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McMaster University
Judith Shedden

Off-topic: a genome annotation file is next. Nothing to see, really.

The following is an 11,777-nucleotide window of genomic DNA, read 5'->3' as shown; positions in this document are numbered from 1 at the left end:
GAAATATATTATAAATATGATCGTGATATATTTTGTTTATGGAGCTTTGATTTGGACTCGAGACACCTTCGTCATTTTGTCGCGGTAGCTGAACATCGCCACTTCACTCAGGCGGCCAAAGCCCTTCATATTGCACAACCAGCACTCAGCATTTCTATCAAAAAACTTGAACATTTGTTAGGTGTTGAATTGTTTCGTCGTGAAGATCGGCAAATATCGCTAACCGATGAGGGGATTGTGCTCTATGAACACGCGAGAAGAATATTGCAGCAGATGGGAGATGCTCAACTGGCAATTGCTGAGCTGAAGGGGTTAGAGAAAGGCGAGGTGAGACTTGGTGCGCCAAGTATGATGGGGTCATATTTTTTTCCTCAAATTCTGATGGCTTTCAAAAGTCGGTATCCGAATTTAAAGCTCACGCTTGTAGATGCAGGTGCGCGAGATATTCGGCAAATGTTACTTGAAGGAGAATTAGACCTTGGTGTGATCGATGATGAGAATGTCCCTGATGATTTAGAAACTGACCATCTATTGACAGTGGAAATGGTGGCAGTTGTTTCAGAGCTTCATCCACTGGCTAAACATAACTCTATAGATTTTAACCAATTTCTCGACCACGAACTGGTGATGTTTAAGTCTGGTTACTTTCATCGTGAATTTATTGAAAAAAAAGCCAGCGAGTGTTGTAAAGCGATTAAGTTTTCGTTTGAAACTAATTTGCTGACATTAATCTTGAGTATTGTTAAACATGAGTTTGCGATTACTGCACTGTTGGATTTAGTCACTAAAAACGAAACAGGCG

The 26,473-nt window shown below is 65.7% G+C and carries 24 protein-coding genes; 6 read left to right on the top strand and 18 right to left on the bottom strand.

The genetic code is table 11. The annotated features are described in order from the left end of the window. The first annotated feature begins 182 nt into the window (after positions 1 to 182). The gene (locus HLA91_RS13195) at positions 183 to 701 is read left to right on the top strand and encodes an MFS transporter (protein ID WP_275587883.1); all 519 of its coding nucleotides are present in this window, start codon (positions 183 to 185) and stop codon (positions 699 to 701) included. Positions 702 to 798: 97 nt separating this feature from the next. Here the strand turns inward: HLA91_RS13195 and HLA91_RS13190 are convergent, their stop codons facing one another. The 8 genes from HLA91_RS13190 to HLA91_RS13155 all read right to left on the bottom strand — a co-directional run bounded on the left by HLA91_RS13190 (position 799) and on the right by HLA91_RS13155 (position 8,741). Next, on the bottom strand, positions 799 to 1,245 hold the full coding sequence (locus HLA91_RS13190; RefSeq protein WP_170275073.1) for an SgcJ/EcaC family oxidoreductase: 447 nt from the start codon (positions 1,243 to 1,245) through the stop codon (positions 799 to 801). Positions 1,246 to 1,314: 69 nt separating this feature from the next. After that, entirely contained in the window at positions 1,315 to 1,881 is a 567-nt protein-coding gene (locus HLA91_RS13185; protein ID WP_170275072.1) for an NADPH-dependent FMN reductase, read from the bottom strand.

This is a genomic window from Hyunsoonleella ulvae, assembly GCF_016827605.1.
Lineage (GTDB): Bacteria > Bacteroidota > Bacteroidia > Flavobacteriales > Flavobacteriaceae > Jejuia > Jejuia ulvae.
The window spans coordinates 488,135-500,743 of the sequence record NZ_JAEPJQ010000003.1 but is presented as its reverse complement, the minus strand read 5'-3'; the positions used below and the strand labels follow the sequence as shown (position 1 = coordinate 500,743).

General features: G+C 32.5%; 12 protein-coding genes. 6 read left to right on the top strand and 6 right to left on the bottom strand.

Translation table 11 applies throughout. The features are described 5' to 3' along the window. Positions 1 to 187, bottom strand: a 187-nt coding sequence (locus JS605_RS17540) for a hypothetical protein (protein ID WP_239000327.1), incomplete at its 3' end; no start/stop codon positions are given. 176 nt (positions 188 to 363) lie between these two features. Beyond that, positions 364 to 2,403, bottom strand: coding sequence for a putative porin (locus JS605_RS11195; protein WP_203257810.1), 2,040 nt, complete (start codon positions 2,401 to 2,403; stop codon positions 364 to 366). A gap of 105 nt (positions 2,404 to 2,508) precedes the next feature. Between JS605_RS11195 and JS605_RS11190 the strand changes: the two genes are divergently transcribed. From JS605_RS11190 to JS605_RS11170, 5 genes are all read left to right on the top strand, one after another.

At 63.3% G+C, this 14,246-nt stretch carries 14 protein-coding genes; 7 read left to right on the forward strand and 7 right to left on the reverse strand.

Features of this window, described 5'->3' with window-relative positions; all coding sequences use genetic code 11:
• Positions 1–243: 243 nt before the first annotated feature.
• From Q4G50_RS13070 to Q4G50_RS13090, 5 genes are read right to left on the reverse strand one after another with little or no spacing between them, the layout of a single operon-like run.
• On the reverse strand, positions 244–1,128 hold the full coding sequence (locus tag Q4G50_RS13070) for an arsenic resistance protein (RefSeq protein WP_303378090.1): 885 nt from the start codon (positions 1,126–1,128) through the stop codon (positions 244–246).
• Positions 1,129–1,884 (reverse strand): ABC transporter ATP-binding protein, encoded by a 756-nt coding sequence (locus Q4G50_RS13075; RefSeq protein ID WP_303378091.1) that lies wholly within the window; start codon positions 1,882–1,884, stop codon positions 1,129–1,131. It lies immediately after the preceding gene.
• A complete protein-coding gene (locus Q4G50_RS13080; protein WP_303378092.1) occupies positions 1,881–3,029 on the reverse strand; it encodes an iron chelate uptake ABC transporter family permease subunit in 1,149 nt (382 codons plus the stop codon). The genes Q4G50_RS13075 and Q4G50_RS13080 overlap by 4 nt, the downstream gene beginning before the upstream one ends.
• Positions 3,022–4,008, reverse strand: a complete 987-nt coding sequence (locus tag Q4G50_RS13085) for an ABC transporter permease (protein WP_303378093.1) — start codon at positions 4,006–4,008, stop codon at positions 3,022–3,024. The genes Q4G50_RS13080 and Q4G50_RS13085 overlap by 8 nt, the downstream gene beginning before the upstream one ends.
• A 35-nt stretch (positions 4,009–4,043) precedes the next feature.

February 13 , 2013 Psych 2H03: Human Cognition and Learning Memory Memory - acquisition, storage, retrieval  we must have a way to add new information  the vast amounts of information that we acquire over our lifetimes must be stored  information is not much good to you unless you can retrieve it - we will start by looking at memory acquisition  note that ultimately, the three are completely interdependent and interactive The Route into Memory - what we learn depends on what we already know - what we know depends on what we have attended to in the past - what we attend to is guided by what we expect - what we expect depends on what we have already learned - how do we acquire new information? By what methods do we study this issue? - Hard to store in memory when there are very few links An Information-Processing View of Memory - the modal model of information acquisition: a series of stages through which information is detected, recognized, stored, and retrieved - information maintained in working memory by some active process of rehearsal which maintains this information can be interrupted - retrieval of information from long term memory returns to working memory - long term memory and working memory are physically separate entities and is physically transferred from one to another - doesn’t mean that there is a physical area of the brain for these processes only different functions Are there Two Types of Memory? - working memory  small, at hand, in use, active, current, fast  relatively small in capacity  information it holds is active and at hand - long-term memory  vast, reference library, files, dormant, slow  given the right cue this information can be retrieved  vast and static  active retrieval is a slow process and requires a lot of effort - what is the evidence for the distinction and is it persuasive?  Does it imply two systems that are distinct physically?  There is a functional distinction - short-term memory and working memory are the same thing, there’s no dedicated short term memory storage, working memory is a functional mechanism that keeps certain things active while you are working on them, is distributed across the brain and across the neural networks of the brain Learning Lists of Words - list learning task - list of 30 words, one per second, followed by free recall of as many words as can be remembered  which words to participants remember?  Free recall as we don’t put any restriction on what order they must be remembered - recall the words in any order: consistent and robust pattern on how people remember these words  serial position curve:  primacy effect (first words) o memory rehearsal, more attention  recency effect (recent, last words from the end of the list) o still in working memory so easily accessible  U-shaped  Evidence of the two kinds of memory: o Working memory is limited in size: 6-7 words. As subjects listen to more words, previous words get bumped out. Therefore the latter words are better recalled o Primary effect is due to long-term, you can devote all your attention to the first words as you are actively rehearsing them. Reach a maximum then they start dropping off. o Working memory is filled to maximum as you attempt to rehearse the beginning words o Words at the beginning have a greater advantage of getting stored in long-term memory as they are being rehearsed. Predictions - manipulate working memory:  it has a limited size, therefore if they are given another task it is easier to bump out the information and the recency effect should dissapear  replace items in working memory with intervening backward- counting task between learning and recall  should affect recency but not primacy  this manipulation should not affect long-term memory - manipulate long-term memory:  slow rate of presentation of words  longer time to rehearse  should improve long-term memory but not working memory - interpolated activity has an impact on the recency effect, but does not change the rest of the curve  immediate: same effect  group of subjects performs a task for thirty seconds at the end of the experiment:  task requires a lot of your working memory to do this  we no longer have the recency effect  you have also given a thirty second delay – control condition, give participant thirty second delay without the task and maintained the recency effect - slowing the rate of presentation does not effect recency but does have an impact on the rest of the curve:  improvement in the primacy effect and all the way along  longer rehearsal time does not make a difference for the recency effect - evidence for the two mechanisms of memory The Nature of Working Memory - function: what does working memory do for us? - Capacity: what is the capacity and can we increase it? - Nature: what exactly is it? is it physically different from long-term memory? Can we point to it? - diversity of content: what have we got in there and how do we deal with the diversity? The Function of Working Memory - the total amount of knowledge we posses is vast - speed and accuracy of access to information is critical - working memory is the desktop of the mind, keeping currently needed information active and accessible What is the Capacity of Working Memory? - trade-off between accessibility and size - access vs. quantity - you keep the information you need right now but if you start pilling too much you may find that accessibility begins to suffer the very thing you wanted working memory for - the magic 7 plus or minus two (George Miller) - increasing the capacity by chunking  example: Bower & Springston, 1970  trade-off: the number of chunks may be reduced as the size of chunks become larger  for example, you may be able to maintain 7 words but only 3 or 4 full sentences  attention and interaction with long-term memory required, as well as greater effort to maintain the chunks Can we increase the Capacity of WM? - we can learn better chunking strategies - chunking requires attention  needs practice. Uses up WM capacity - often they are specific to the material and do not transfer  e.g. Chase & Ericsson (1978, 1982)  subject ‘S’ developed a 79 digit span based on chunking digits into finishing times for races  however, this astonishing memory span did not transfer to other materials (e.g., letters) – specific to the meaning of the items remembered - use it or loseit: the fact that you are trying to learn anything will help - often what we learn is specific to the domain and will transfer to other tasks if they are using the same processes (transfer appropriate processes) February 15 , 2013 Can we Physically Define WM? - is it a box (as implied by box and arrow models) or a separate area in the brain, into and out of which long-term memories must be transferred? - Working memory as an active store  We can not necessarily point to the location of working memory in the brain  It may consist of a few long-term memories that are currently active  The important distinction would then be ‘state’ rather than ‘place’ Working Memory as a State rather than a Place - this distinction still fits with the data that show qualitative differences between working memory and long-term memory - fits with the observation the maintaining information in working memory is not passive (as in storing in a box) but active and demanding  the more demanding, the fewer items that can be maintained A Better Measure of Capacity - if it is true that memory is a state rather than a place, is the span test (simply the number of items it can hold) a good measure of capacity? - We need a measure of capacity that considers efficiency Test Capacity as well as Efficiency - equation true or false followed by memory of a word - how good is your memory at performing a task and memorizing a word What Information does Working Memory Hold? - the things we are currently thinking about  abstract, concrete, images, smells, words, sounds – alone or in combination - coordinated by the central executive: manages what is on the desktop  multi-purpose processor capable of running many different operations on many different types of material  response selection, goal setting, planning  closely tied to attention – focusing attention  Baddeley & Hitch model of the working memory system The Working Memory System - articulatory rehearsal loop: verbal repetition in your mind, sub-vocalization - used observations of human behaviour to come up with something that might be going on: people seem to use verbal codes for things - we people tend to make errors, they then to be specific kinds of errors - in the word task, common errors are lending support that they are using the verbal code (sounds alike) instead of visual code - phonological buffer: holds phonological and auditory information very briefly - continuous reading in, comes back and is read out so that we do not loose this information(loop) - energy demanding - while information is in the buffer, the central executive can work on other processes Articulatory Rehearsal Loop - information cycles around the loop  the inner voice: produces trace of pronunciation, auditory image created  the inner ear: auditory images fade away so cycle must be repeated, requiring periodic input from the central executive - may account for the use of speech-like code May Account for the use of Speech-Like Code - specialized for dealing with verbal material: draws on the same mechanisms that are used for speech - errors will be phonological (sound-alike_ confusions: F is not confused with E, but it is more likely to be confused with S - accounts for a word-length effect in working memory: ease of pronunciation matters The Effects of Concurrent Articulation - task that interferes with the inner voice - task: say something aloud while doing the task, engaging the speech system - performance is disrupted - you can still remember stuff but you have taken away one of it’s sub processes (the phonological buffer) - sound alike errors will be reduced The Effects of Task-Irrelevant Noise - prevent or make reading out very difficult - auditory noise that makes it difficult to read that information out will disrupt performance - the more similar the sound is to something you are trying to remember the harder it is to remember - interferes with the inner ear - if a task does not use the articulatory loop, it will not interfere Block use of Rehearsal Loop - via extraneous auditory noise or concurrent articulation: difficult to speak alound and use the inner voice - word-length effect and sound-alike errors are reduced - working memory capacity reduced: capacity measured is the capacity of the system minus the capacity of the rehearsal loop Rey-Osterrieth Complex Figure Test - visual spatial knowledge - requires the central executive - using another kind of buffer - give it to people and you let the copy it, take it away and reproduce from memory The Working Memory System Central Executive Controls Specialized Subsystems are Like Scratch Pads - the phonological articulatory rehearsal loop: working memory seems to rely on a speech-like code - visuospatial buffer or sketchpad: because we can remember non-verbal stuff too - manual rehearsal loop for sign language - other modalities Summary - working memory is not a box or storage container - working memory may not be physical different from long-term memory:  it is a useful description of a set of activities that are currently active – those that are being worked on by the central executive  linking ideas, drawing inferences, retrieving information from LTM - but working memory is still distinct  active  able to maintain of small amount of easily accessible information  fragile, in the sense that work is required to maintain the contents and the contents are easily displaced  diverse in the range of its contents (similar to long-term memory)  diverse in the sources of its contents (similar to long-term memory)  takes energy to maintain Acquisition of Long-Term Memories - vast in size - often difficult to enter information - often difficult to retrieve information - consider two types of rehearsal:  maintenance rehearsal:  requires little effort, rote, mechanical  short-term; does not lead to effective retrieval later on  elaborative rehearsal  difficult, requires effort  leads to more effective retrieval later on Craik & Warkins - a list of words is presented - the task is to report the last word you hear that starts with the letter D - surprise: what were all the D words - what were you doing with the words: probably maintenance only – you don’t need to engage a more strenuous strategy when you only need the last one - does it matter how many times the item is rehearsed?  No  Simple maintenance rehearsal did not lead to better recall, regardless of the number of times the item was rehearsed  Number of words presented between ‘D’ words (the greater the number, the longer the time to rehearse the most recent D word)  The graph is flat - repeated exposure does not lead to robust memories  how many times have you looked at the currency in your pockets? - elaborative rehearsal is more effective: back story that leads to recall February 26 , 2013 A Better Memory - is it your intention to learn, or is it a function of the procedure you use?  For example, when studying for an exam, is it going to help you to simply read over the assigned chapters and lecture notes a few times  Or does it matter what you do with the material while you are reading - the type of processing is critical - maintenance rehearsal: is shallow, but could work if your intention is really high Experiment - does your intention have a direct effect n your success - vary the level of processing and at the same time, wary the intention of the subject to remember the material  subjects intend or do not intend to learn the word by being told that they need to remember the stimuli at the end of presentation  incidental learning: not told to remember anything, what they remember is incidental  type of processing is shallow, medium or deep  deep: you need to remember the meaning of the word - results were the same between the incidental and the intentional learning - did not matter whether or not you known that you had to remember later on Interaction - another group not told which type of processing - intention to learn ahs an indirect effect if the subject applies the right learning stratefu  if no processing instructions are given, and participants are told to just memorize these words  people spontaneously choose their own strategies  some people choose to do deep processing, some choose to just do maintenance rehearsal  if you choose deep processing for yourself, results look the same as for the deep processing condition Attention to Meaning - how does deep processing help learning?  Memory acquisition is not independent of memory retrieval  Facilitation of retrieval: ability to fin the information later on  Memories are connected, one to another, access of one memory can trigger another  Understanding the meaning helps to establish the memory connections  The richer the network of connections, the better the retrieval Principles of organization - mnemonic strategies  discover organization within the material  objects/ideas may fall into categories  similarities between objects/ideas  differences between objects/ideas  temporal relation  or, apply your own external organization  peg-word system  method of loci Peg Word System - imposing organization in order to remember by linking them to another well learned structure that you already have - learn a list of words that act as pegs to hang other words on - once you have these pegs in your memory you can use them over again - choose words that rhyme - create an image of the peg word interaction with the to-be-remembered (TBR) word - better for the two objects to be remembered are interacting - hard at first but you eventually become faster and faster Method of Loci - developed by early Greek and Roman orators as technique for delivering long speeches - storage of to-be-remembered (TBR) information that must be recalled in a specific order  step one: commit to memory a series of loci, or places (usually parts of a building)  step two: convert TBR information into images and place those images at the loci in the order in which you would encounter them walking through the building  step three: retrieval, in order, occurs as you imagine walking through the building - Ad Herenmium (86-82 B.C.): described the method with rules for how the method should be used  Images should be precise and dynamic  Locations should be intermediate size  Locations should be distinctive  Different from one another so they won’t be confused - Crovitz, 1971  Tested the implication that storing more than one images at the same location would interfere with retrieval Crovitz, 1971 - 32 items representing locations, e.g. pet stores, zoo, fire station, hospital - 32 words TBR - 7 groups of subjects  1 control group who received no locations: harder to remember  6 groups who received  1, 2, 4, 8, 16, 32 locations, along with instructions to picture each word vividly at the successive locations  if there were fewer than 32 locations then would have to store more that one word at each location - had to recall the words in the correct order as a function of the cues February 27 , 2013 Other Organizing Schemes - list learning: clustering in free recall studies  easier to remember words that fall into categories  carrot, beet, potato, corn  tree, flower, bush, branch  even if presented in random order, subjects will often sort them at recall  input: branch, beet, tree, carrot, potato, bush, corn, flower  output: flower, bush, branch, tree, potato, beet, corn, carrot Tulving Study - even if words do not fall into categories, finding a subjective organization will aid recall  present list of words (no obvious categories)  three recall tests: at time 1, time 2, time 3  hypothesis:  tight organization will result in similar recall order for recall tests at time 1 and time 2: if there’s an ordering pattern that they have imposed, then they should be the same on recall one and recall two o sorted into groups which could or could not do subjective organization  similar recall order (and thus, tight organization) will predict superior recall at test at time 3  results:  some subjects applied a tight organization of the material, revealed by recalling the words in the same order on two different recall tests  the more alike the word order was for recall tests 1 and 2, the better the recall performance at test 3 Interference can make Learning Hard - interference:  proactive interference: previous learning hurts new learning  retroactive interference: new learning interferes with previously learned stuff Proactive Interference - tulip, orchid, daffodil (good) - rose, pansy, carnation (worse – you have interference as they are from the same categories) - petunia, zinnia, lily (even worse) - crocus, geranium, daisy (still worse) - giraffe, kangaroo, squirrel (back to good – new categories) - interference in similar networks Retroactive Interference - group 1 (experimental): list A, List B, test list A = poorer performance - group 2 (control): list A, rest, test list A = better performance - performance is poorer in experimental condition due to retroactive interference that you get in learning list B - review immediately after (leap frog with the information) so that you avoid retroactive interference How can you Apply Memory Strategies? - mnemonics are great for remembering lists and names (once you have practiced the technique), but not so great for understanding - to remember names:  pay attention  use the name “well, Steven, it’s good to meet you. Your last name, Harper, is very unusual”  space your practice (say the name again a minute later, again, 5 minutes alter, again 20 minutes later)  why does spacing your practice help  creating different links - to understand: build a network, make connections with other material  when you study for exams:  encode the meaning of the material, organize it, elaborate it  be an active processor  space your practice  sleep on what you have learned  fluency of processing as the information goes in is often an illusion Understanding Leads to Better Memory - understanding leads to a richer net of connections at the encoding stage - Bransford & Johnson (1973)  Listen to a paragraph  Try to comprehend and remember it  Rate how easy it was to comprehend  Recall as many ideas as possible  Manipulated it by giving participants prior knowledge before the paragraph, or no prior knowledge Appropriate context - the balloon paragraph consisted of 14 ideas  there were three context conditions  no context condition: subjects never received the contest  context-after condition: subjects received the context after hearing the story  context-before condition: subjects received the context before hearing the story The Context - results: of the 14 ideas presented in the Balloon passage:  no context condition: 3.6 ideas recalled  context-after: 3.6 ideas recalled – no better at remembering the ideas  context-before: 8.0 ideas recalled  what helps your memory is having a base of network structures to put those ideas in Effect of Prior Knowledge on Comprehension and Recall - context does more than provide hints about ideas in the passage  if the picture provided effective retrieval cues, it would have benefited the context-after group, but it did not - context provides a structure for the ideas at encoding time:  when abstract ideas are difficult to comprehend, they are quickly forgotten  when there is a base of knowledge, connections between ideas become apparent Summary of Memory Acquisition - indirect effect of intention to learn  because people apply strategies; but the strategies may or may not be effective - direct level of processing:  shallow processing and maintenance rehearsal do not lead to effective memories  deep processing and elaborative rehearsal create, identify, and organize connections - the richer the network of connections, the better the retrieval of the information later on  what determines the connections - building a rich network of connections:  prior knowledge provides the framework  the ability to organize information into chunks depends on existing knowledge  understanding, interpretation, and inference depends on existing knowledge  organization of the material and forging links between ideas requires attention  these links provide retrieval pathways later on  if you do not provide the links, retrieval will be difficult Acquisition, Storage, and Retrieval are Interdependent Memory: Acquisition and Retrieval - there are variations in the way memories are acquired as well as variations in the way memories are retrieved  these processes are interdependent and interactive  how do they relate and what are the interactions - shallow processing may be better in some context - there’s a specificity of neural processing that makes some kinds of learning that you thought were shallow produce better memory - cues are critical What is an Effective Cue? - three principles of mnemonics  provide a structure  create a durable record (e.g. visual images)  guide retrieval by providing effective cues - what makes a cue effective?  Associative strength  State-dependent learning  Encoding specificity Retrieval: Recall vs Recognition - recall  who was the prime minister in 1969?  Requires that you generate the answer  Followed by a decision – is the answer correct - recognition  was Pierre Elliot Trudeau the prime minister in 1969  does not require generation  does require a decision – is the answer correct? - ex.: multiple choice exams give misleading cues as oppose to essay exams Associative Strength - build up associative strength by frequency of occurrence, or distinctiveness of the relation  cat is strongly associated with meow  cat is more weakly associated with milk  related to high frequency and uniqueness - subjects are given word pairs to study  then one member of the pair is presented as the cue to help recall the other member of the pair  strongly associated cues are more effective than the weak associated cues  meow is better than milk as a cue for cat - spreading activation: working with networks in our brain, activity from one item spreads to other information, as that information because more and more active March 1 , 2013 State-Dependent Learning - relates to context that you’re in and the context become the retrieval cue - the importance of the perspective at time of encoding and at time of retrieval  location (e.g. under water vs. on land)  physiology (e.g. intoxicated vs. sober)  mood (e.g. happy vs. sad)  environment (visual, auditory, olfactory) - the context becomes incorporated with the associations and thus the path of the retrieval pathway - researchers Godden & Baddeley, 1975: interested in gathering evidence on context and learning  deep-sea divers learned material sitting by the edge of the water or 20 feet under the water – two very different environments  they were then tested by the edge of the water of 20 feet under the water  if they learned on land, retrieval was better on land than underwater  if they learned underwater, retrieval was better underwater than on land  perspective at the time that you learn has an effect on your ability to retrieve because the cues for retrieval are wrapped up in the environment you use when learning  example of physiological state-dependent learning: studying under the influence of nicotine or marijuana  if they were in the same state in both cases, they did much better  if they learned the material in a normal state the physiological change is really strong  state dependent learning in relation to mood can effect what you are learning  memories related to song are much more complex when we retrieve them later on as they are being learned in your neural pathways  retrieving one retrieves the rest - interaction between all these components is very strong - context is incorporated into memory - can lead to shallow processing - shallow processing: what are the implications, how specific are those sets of pathways that were setting up? - For example: depth of perception experiment (semantics, rhymes, syntax) - Deeper processing increases the strength of association and increases the number of retrieval paths Encoding Specificity: Interactions between Encoding and Retrieval Operations - specificity of context can be strong enough to overcome depth of processing - comparing semantic and phonemic cues (Fischer & Craik, 1977) - first part of experiment  make many judgments about phrases and words  semantic associations at learning o phrase: associated with sleet o word: hail (correct answer is yes) o conceptual type of processing, deeper processing  phonemic association at learning o phrase: rhymes with pail o word: hair (correct answer is yes) o still the same kind of comparison but it is a shallower level of processing - second part of experiment  task: recall words based on retrieval cues  possible cues for hail (in the semantic condition)  associated with sleet (identical to study context)  associated with snow (similar to study context)  rhymes with bail (different from study context)  possible cues for hail (in phonemic condition)  rhymes with pail (identical to study context)  rhymes with bail (similar to study context)  associated with sleet (different from study context) - semantic learning should be greater than phonemic condition - but if the type of processing and the match between the processing encoding and the processing at retrieval then maybe we will see some interactions - there is a depth of processing effect  semantic condition: better overall than in the phonemic condition we still have a depth of processing  when you get the identical cue you are much better then you are when you get a similar or a different cue  interaction reveals that the match between study and retrieval is important  retrieval cue is very important! Encoding Specificity: Learning Includes the Items and Context - there is a specificity at the encoding stage: a change in context affects the ability to recall - retrieve information by thinking about the item and the context:  e.g. Smith, 1979  learning and testing in different rooms;  subjects who were tested in a different room but urged to think about the learning room did just as well as those who were testing in the learning room Specificity of Preocessing: What is Crucial for the Task? - perceptual fluency:  if you have perceived the stimulus, fluency develops for perceiving the stimulus  does not lead to conceptual fluency  specific to stimulus details - conceptual fluency  if you have though about the meaning, fluency develops for thinking about the meaning  does not lead to perceptual fluency  specific to perspective taken Perceptual Specificity - perceptual memories are stimulus-specific  practice with auditory does not prime visual  practice with a subset of letters of a word does not prime recognition given the letters that were not seen as a cue  word fragment completion  having completed the fragment: presented with certain letters helps to complete: if you give same set of letters they are better at producing the word but not complete: if you give them the other set that were not presented before they do not have the same priming effect  in some cases, even differences in type case can be crucial - therefore, the fluency is very specific to the physical details of the stimulus - priming from complementary pictures: a. priming occurs for successive pictures that contain the same geons b. priming does not occur for successive pictures that do not contain the same geons Conceptual Specificity - specific to the type of thinking you are doing - lexical-decision task:  is this letter string an English word?  Letter string shown in context: the boy took the money he earned from the paper route to the bank - repeat letter string; same context: strong repetition priming occurs, good transfer and lots of fluency as you are repeating the context - repeat letter string; different context but same meaning: repetition priming was not as strong  she realized she needed cash and she headed for the bank  pay a cost for a slightly different perspective - repeat letter string; different context and different meaning; repetition priming much reduced  she jumped into the river and she swam to the opposite bank  don’t have any of the priming you had in the other conditions  conceptual perspective is critical to processing fluency Transfer-Appropriate processing - in the terms we have been talking about  perceptual skill: relevant to perceptual tasks  conceptual skill relevant to conceptual tasks - how specific is practice within those skill categories? Transfer-appropriate processing refers to a finer grain specificity  a particular perceptual skill: relevant to that particular perceptual skill  a particular conceptual skill: relevant to that particular conceptual skill - factual recall versus problem solving perspective  I can tell you the score of any baseball game before the game starts. What is my secret?  A man living in a small town in the US married 20 different women in the same town, all are still living, and had never divorced one of them. Yet he has broken no law. Can you explain?  Subjects saw statements before hand at had to rate for their truthfulness - fact based perspective  36% correct at solving problem if you had previously rated the following:  before it starts, the score of any baseball game is 0 to 0  a minister marries several people each week  56% correct at solving the problem if you had rated the following  it is possible to marry several people each week (pause) if one is a minister  problem solving perspective gave them information in a different way  pause allows for perspective to be set up in terms of problem solving - transfer-appropriate processing predicts that if the perspective is problem solving based then problem solving acquisition is gained Pause - we’ve been talking about processing specificity - different kinds of memory th March 5 , 2013 Memory Dichotomies - working/long-term - recognition/recall: tapping into different kinds of memory - perceptual/conceptual: specificity of processing and cues; perceptual is more unaware while conceptual is more aligned with conscious - automatic/controlled - implicit/explicit: implicit is aligned with automatic whereas explicit is more aligned with controlled processing - unconscious/conscious: experience of consciousness; implicit-unconscious, explicit-conscious - procedural/declarative: declarative are facts about things whereas procedural memories are more about the things you are doing (skills) - it facilitates experiments when you have dichotomies - evidence for two distinguishable systems where one manipulation might affect one component while a manipulation to another will effect the other component giving us a double dissociation Retrograde Amnesia - a lot of the dichotomies are supported by brain imaging data and injury - can’t remember what happened just before the accident - loss of memory for events prior to injury  neurological exam on football players after injury:  30 seconds after; 3 minutes after; 5 after; and so on…  the players could remember exactly what happened immediately after, but 5 minutes later they could no longer remember  suggest that consolidation of memory into long-term has been disrupted by the injury  beginning interview they are working with working memory  the information does not make it into long-term memory as they were interrupted before they could be permanently stored  likely involving the hippocampus  supports distinction between working memory Anterograde Amnesia - inability to form memories of events subsequent to injury - also involves the hippocampus  patient H.M.  large portion of the brain was removed: bilateral removal of temporal lobes including hippocampus  intact working memory; intact LTM for events already stored  inability to store new information  intact ability to learn procedural information  working memory is intact  long-term memory is absent  Korsakoff’s syndrome (similar to H.M.)  Thiamine deficiency brought on by alcoholism  Same effect on the hippocampus  Support the idea that the hippocampus is part of what lays down long-term memory - supports distinction between working memory and long-term memory, and implicit/explicit and procedural/declarative - also support that hippocampus is not important in laying down all kinds of long-term memory; there may be other pathways - for example, with practice H.M. improved at the procedural task (mirror writing task; you can become better at this with practice) but did not remember performing the task - graph shows attempts per day and the number of days - 1 day, first attempt contains many errors, gradually decrease - 2 day, a bit of error in the first attempt, gradually decrease - the next day there are very few errors - implicit learning can occur even though they don’t have conscious awareness of learning - perceptual/procedural learning - shows that we have implicit and explicit pathways Remembering the Source versus Experiencing Familiarity - remembering the source of the knowledge  the particular episode in which the learning occurred  the place, the time, the people, the details - feeling familiar  no association with a particular episode  no association with where, when, or who - being able to correctly recall words means being able to recall them correctly and differentiate them from words you’ve seen in other places = remembering the source of the memory (episodic) - source memory and familiarity come from two independent processing What are the Influences - performance on a recall test  must identify the item as part of a particular episode  requires source of the memory  you have to access those words on your own  familiarity alone won’t work here - performance on a recognition test  can use source memory – you explicitly remember seeing a word  can use familiarity plus inference – fluency of processing and an inference about the source of the familiarity (attribution to the familiarity)  correctly or incorrectly infer the item was from a particular episode  correctly or incorrectly infer the item was NOT from a particular episode The Complexity of Memory Retrieval - attribution of the source of knowledge - attributions are made for both recognition and recall  recognition: need to decide why a particular item seems familiar  recall: need to decide whether a particular memory was correctly retrieved Memory with and without Awareness - what is this feeling of familiarity?  Memory that greatly affects our behaviour  Yet, it seems to be memory without awareness - how to test memory without awareness  direct tests of memory: conceptual, asking a direct question  indirect test of memory: perceptual – priming is implicit  see two items  task is to read the second one and remember it for later  three different learning conditions  not context: XXXX/DARK – involves perception, does not require thinking about the meaning  context: HOT/COLD – antonyms – in between perceptual and conceptual information  generate: LOW – the second you must generate yourself (HIGH); highly conceptual, thinking about the meaning of the first word and the meaning of the second word in order to generate it, involves the least perceptual (no perceptual at all as the second word is not seen)  results: o if we give direct and indirect memory tasks we should get an interaction where the indirect test shows better performance when you do implicit processing and better explicit memory with direct tasks o task is to say whether the word is old or new with